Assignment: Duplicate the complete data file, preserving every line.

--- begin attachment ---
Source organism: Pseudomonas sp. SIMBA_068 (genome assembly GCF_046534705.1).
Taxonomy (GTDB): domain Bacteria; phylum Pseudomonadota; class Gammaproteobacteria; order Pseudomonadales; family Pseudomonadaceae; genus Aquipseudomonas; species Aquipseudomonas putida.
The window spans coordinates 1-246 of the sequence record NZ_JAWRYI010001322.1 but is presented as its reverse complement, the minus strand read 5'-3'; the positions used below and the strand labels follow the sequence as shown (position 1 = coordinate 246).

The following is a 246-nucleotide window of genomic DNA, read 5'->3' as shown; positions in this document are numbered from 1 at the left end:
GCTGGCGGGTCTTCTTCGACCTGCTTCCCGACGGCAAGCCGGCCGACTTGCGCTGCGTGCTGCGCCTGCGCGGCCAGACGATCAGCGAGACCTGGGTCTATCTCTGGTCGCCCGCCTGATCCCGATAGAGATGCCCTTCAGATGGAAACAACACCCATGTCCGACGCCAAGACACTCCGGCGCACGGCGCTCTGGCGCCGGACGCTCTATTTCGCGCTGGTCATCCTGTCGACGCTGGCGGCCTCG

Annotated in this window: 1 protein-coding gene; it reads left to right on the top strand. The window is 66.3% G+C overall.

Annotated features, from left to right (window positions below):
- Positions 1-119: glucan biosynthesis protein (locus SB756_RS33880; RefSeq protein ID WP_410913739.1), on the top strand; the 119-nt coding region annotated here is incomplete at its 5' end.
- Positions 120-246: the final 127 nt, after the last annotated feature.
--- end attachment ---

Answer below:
Source organism: Pseudomonas sp. SIMBA_068 (genome assembly GCF_046534705.1).
Taxonomy (GTDB): domain Bacteria; phylum Pseudomonadota; class Gammaproteobacteria; order Pseudomonadales; family Pseudomonadaceae; genus Aquipseudomonas; species Aquipseudomonas putida.
The window spans coordinates 1-246 of the sequence record NZ_JAWRYI010001322.1 but is presented as its reverse complement, the minus strand read 5'-3'; the positions used below and the strand labels follow the sequence as shown (position 1 = coordinate 246).

The following is a 246-nucleotide window of genomic DNA, read 5'->3' as shown; positions in this document are numbered from 1 at the left end:
GCTGGCGGGTCTTCTTCGACCTGCTTCCCGACGGCAAGCCGGCCGACTTGCGCTGCGTGCTGCGCCTGCGCGGCCAGACGATCAGCGAGACCTGGGTCTATCTCTGGTCGCCCGCCTGATCCCGATAGAGATGCCCTTCAGATGGAAACAACACCCATGTCCGACGCCAAGACACTCCGGCGCACGGCGCTCTGGCGCCGGACGCTCTATTTCGCGCTGGTCATCCTGTCGACGCTGGCGGCCTCG

Annotated in this window: 1 protein-coding gene; it reads left to right on the top strand. The window is 66.3% G+C overall.

Annotated features, from left to right (window positions below):
- Positions 1-119: glucan biosynthesis protein (locus SB756_RS33880; RefSeq protein ID WP_410913739.1), on the top strand; the 119-nt coding region annotated here is incomplete at its 5' end.
- Positions 120-246: the final 127 nt, after the last annotated feature.